FIFA Told Investigators That Bribes 'Were Part Of The Salary' For Officials
The release of court documents in the corruption investigation of former FIFA President João Havelange and former Brazilian Football Association (CBF) President Ricardo Texeira revealed that FIFA argued bribes are "part of the salary of the majority of the population in South America," according to Paulo Passos of UOL.com.br. FIFA's lawyers argued that "receiving bribes was something cultural between South Americans and Africans." They also claimed that "demanding the return of the money used in the bribery was nearly impossible." Havelange and Teixeira were condemned by Swiss courts of receiving CHF21.9M in bribes from the collapsed marketing agency ISL. In '10, the Brazilians "paid a fine to rid themselves" of convictions. Since then, the process was kept secret. However, on Wednesday, the Swiss Federal Court decided to disclose the documents and "reveal the leaders involved" in the corruption case (UOL.com.br, 7/12). UOL's Padeiro & Passos reported that the documents released by FIFA "explain the decision taken by Ricardo Teixeira of resigning from his position of CBF president in March of this year," after more than two decades in charge. He "knew the details" of the corruption case would be released so he "abandoned the presidencies of the CBF and the 2014 World Cup Local Organising Committee." Since he left the CBF presidency, he "maintains contact with the current leaders and receives a salary of R$105,000 ($51,425) as a special adviser" (UOL.com.br, 7/12). UOL's Perrone reported that pressure is already being put on CBF President Jose Maria Marin to "cut off payments to Texeira" following his involvement in the corruption case. The argument is that the CBF "can not continue using the services of a man that just had his name confirmed by Swiss Courts as being involved in a corruption case" (UOL.com.br, 7/12).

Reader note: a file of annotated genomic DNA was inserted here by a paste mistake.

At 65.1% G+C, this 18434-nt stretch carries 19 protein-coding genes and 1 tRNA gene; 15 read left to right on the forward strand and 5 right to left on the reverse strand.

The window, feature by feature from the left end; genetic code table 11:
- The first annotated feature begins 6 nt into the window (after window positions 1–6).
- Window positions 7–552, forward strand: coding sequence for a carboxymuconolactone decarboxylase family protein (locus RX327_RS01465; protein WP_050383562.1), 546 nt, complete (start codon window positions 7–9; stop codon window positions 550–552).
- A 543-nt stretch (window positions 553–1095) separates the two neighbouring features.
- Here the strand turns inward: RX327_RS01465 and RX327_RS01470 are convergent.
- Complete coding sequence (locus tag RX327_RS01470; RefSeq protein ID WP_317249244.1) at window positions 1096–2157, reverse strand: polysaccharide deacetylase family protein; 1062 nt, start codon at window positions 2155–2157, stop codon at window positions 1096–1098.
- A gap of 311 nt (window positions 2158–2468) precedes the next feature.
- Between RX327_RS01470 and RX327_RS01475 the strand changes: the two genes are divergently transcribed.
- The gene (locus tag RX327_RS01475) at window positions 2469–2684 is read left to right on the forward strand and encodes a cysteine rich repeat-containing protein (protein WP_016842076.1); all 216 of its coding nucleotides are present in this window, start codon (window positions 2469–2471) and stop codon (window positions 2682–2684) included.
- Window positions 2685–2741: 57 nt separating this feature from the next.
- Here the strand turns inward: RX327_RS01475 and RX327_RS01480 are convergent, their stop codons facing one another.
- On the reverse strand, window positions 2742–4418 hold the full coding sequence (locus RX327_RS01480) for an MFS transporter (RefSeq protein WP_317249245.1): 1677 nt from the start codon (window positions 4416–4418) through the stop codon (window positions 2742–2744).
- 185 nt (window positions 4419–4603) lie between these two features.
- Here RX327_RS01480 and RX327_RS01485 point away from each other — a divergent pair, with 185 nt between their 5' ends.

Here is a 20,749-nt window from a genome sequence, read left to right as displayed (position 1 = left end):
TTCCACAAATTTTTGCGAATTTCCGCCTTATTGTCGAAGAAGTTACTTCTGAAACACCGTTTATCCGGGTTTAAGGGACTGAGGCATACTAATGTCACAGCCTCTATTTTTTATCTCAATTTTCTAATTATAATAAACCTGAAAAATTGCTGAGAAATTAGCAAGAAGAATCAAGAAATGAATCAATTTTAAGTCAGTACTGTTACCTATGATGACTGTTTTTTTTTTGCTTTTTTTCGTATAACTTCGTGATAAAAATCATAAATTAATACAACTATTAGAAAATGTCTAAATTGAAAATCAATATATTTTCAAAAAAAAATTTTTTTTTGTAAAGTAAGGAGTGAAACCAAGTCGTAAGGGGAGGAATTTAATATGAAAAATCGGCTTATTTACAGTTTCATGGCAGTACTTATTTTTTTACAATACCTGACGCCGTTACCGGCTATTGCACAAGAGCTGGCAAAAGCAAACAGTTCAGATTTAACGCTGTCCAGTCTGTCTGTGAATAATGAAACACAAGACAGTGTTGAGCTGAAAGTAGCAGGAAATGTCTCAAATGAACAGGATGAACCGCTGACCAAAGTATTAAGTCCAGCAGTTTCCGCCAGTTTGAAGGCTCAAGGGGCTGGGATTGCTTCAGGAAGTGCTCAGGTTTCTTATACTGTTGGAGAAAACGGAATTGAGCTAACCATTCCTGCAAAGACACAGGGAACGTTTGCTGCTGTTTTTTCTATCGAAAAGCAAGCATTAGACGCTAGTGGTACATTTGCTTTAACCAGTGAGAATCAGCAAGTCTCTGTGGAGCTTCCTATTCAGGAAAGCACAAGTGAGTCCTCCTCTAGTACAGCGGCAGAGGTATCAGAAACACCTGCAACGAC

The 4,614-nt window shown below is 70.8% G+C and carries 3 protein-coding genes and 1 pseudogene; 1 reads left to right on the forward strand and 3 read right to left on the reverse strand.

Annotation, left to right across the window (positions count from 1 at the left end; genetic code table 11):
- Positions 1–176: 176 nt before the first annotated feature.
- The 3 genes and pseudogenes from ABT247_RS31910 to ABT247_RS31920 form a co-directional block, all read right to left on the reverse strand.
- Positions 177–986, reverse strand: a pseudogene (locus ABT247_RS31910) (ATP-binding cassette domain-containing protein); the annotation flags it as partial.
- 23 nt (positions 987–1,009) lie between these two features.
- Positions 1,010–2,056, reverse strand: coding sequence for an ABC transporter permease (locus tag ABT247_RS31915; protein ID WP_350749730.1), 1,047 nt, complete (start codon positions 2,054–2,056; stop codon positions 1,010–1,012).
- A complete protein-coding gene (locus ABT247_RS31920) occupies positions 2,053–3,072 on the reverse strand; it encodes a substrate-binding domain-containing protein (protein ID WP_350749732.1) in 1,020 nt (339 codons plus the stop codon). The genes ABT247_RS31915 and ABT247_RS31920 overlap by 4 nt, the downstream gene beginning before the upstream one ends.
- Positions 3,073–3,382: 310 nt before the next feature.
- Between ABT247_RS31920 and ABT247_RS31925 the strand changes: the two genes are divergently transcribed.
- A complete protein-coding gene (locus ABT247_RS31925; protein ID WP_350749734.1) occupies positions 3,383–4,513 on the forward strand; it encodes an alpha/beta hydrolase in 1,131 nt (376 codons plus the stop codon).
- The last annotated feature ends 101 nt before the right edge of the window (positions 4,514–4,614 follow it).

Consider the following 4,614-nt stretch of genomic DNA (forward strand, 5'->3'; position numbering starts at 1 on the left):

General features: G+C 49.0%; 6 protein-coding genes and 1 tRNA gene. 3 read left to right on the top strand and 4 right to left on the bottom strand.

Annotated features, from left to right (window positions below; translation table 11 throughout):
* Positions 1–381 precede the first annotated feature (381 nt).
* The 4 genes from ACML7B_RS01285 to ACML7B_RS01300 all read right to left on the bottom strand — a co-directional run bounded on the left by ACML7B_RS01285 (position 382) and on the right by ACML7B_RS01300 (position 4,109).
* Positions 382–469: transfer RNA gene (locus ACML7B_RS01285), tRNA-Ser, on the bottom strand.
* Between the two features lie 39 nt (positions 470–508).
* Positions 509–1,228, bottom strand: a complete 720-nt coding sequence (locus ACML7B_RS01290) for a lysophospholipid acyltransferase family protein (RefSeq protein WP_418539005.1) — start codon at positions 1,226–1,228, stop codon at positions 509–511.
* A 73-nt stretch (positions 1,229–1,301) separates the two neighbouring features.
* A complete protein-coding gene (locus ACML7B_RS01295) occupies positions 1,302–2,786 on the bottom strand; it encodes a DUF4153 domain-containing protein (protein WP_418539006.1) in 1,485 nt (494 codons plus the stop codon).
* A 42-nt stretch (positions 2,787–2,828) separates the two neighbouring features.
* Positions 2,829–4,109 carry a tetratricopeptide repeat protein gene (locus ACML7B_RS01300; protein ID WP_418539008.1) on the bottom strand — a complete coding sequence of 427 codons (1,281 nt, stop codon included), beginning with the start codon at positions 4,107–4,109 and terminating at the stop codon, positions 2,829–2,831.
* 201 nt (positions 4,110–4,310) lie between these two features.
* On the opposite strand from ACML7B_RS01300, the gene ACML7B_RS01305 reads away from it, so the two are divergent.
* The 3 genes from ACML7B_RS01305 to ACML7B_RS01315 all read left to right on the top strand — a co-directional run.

BLATTER TAKES HEAT: In London, David Conn reported that FIFA President Sepp Blatter “faces calls” to step down following his admission that he knew Havelange pocketed "commissions" for awarding World Cup TV deals to ISL. In official statements on FIFA's website, Blatter acknowledged he was "P1," the unnamed FIFA official revealed in a Swiss court document to have known a CHF 1M ($1.1M) payment from ISL was for Havelange. But Blatter said that not only that “he has no intention of resigning over his inaction despite knowing Havelange and Teixeira had pocketed commissions, but that he does not consider he has done anything wrong.” Confirming that "P1" is him, Blatter said that the commissions were not criminal at the time they were paid – between ‘92 and ‘01. Blatter: "You can't judge the past on the basis of today's standards. Otherwise it would end up with moral justice" (GUARDIAN, 7/12).
CHANGE OF CULTURE: REUTERS' Brian Homewood reported that a leading anti-corruption watchdog said that FIFA needs to "change the culture within the organisation and not just introduce new committees if it is to successfully battle corruption in its ranks." Transparency Int'l Senior Adviser on Sport Sylvia Schenk said, "It shows once again that it is not about working on structure and having better rules, it's about the culture and spirit and FIFA has not yet begun to work on that." Schenk added: "It showed the culture and spirit that was prevalent within FIFA until only last year, when there was a small change. It was accepted that officials had taken money and received money in a way which was contradictory to their own obligations towards FIFA" (REUTERS, 7/12).